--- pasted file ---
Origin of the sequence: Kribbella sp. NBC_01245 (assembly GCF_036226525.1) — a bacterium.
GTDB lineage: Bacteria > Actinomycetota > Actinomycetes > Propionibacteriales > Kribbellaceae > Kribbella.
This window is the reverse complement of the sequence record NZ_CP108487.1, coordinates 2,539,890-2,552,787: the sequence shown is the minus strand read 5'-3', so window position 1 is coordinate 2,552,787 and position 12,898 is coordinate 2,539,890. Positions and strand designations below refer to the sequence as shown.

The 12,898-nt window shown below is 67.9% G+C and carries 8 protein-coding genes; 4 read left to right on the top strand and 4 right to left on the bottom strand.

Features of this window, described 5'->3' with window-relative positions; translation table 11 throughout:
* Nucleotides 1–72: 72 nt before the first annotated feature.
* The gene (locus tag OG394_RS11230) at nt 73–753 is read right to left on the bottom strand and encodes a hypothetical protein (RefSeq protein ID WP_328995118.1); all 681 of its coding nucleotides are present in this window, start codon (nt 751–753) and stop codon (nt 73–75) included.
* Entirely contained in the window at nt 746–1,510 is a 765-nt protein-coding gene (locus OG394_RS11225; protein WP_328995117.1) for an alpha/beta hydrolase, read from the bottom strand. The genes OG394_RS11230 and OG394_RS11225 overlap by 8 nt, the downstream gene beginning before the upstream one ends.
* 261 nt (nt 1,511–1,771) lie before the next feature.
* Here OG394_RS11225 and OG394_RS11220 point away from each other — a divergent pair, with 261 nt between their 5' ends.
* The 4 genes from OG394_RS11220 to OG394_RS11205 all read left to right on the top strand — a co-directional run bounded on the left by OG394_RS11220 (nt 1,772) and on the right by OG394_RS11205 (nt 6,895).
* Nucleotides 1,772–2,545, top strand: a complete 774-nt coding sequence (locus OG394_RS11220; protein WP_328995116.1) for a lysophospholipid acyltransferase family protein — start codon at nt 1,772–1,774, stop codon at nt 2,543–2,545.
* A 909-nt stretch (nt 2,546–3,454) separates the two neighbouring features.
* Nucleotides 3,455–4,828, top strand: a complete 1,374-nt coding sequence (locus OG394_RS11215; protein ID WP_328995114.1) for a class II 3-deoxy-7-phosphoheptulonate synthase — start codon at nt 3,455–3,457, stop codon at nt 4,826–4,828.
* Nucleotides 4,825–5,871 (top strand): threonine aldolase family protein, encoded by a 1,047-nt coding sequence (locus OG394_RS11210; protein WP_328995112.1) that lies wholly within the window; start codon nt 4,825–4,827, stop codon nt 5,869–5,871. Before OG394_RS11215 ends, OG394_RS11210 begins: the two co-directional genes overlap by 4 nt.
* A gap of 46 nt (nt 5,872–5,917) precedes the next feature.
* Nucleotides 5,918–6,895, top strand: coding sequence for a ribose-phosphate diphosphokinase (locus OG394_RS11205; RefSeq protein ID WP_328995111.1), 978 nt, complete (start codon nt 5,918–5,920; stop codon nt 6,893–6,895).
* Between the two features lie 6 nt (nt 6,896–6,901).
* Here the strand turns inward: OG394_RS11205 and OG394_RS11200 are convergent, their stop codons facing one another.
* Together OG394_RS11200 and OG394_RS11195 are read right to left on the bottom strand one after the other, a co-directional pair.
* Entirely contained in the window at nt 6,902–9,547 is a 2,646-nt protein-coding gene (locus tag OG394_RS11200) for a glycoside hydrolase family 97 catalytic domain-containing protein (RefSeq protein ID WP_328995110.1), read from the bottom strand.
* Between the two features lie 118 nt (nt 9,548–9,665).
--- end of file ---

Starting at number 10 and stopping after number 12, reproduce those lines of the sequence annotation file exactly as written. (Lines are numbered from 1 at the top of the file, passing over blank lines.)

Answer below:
* Here OG394_RS11225 and OG394_RS11220 point away from each other — a divergent pair, with 261 nt between their 5' ends.
* The 4 genes from OG394_RS11220 to OG394_RS11205 all read left to right on the top strand — a co-directional run bounded on the left by OG394_RS11220 (nt 1,772) and on the right by OG394_RS11205 (nt 6,895).
* Nucleotides 1,772–2,545, top strand: a complete 774-nt coding sequence (locus OG394_RS11220; protein WP_328995116.1) for a lysophospholipid acyltransferase family protein — start codon at nt 1,772–1,774, stop codon at nt 2,543–2,545.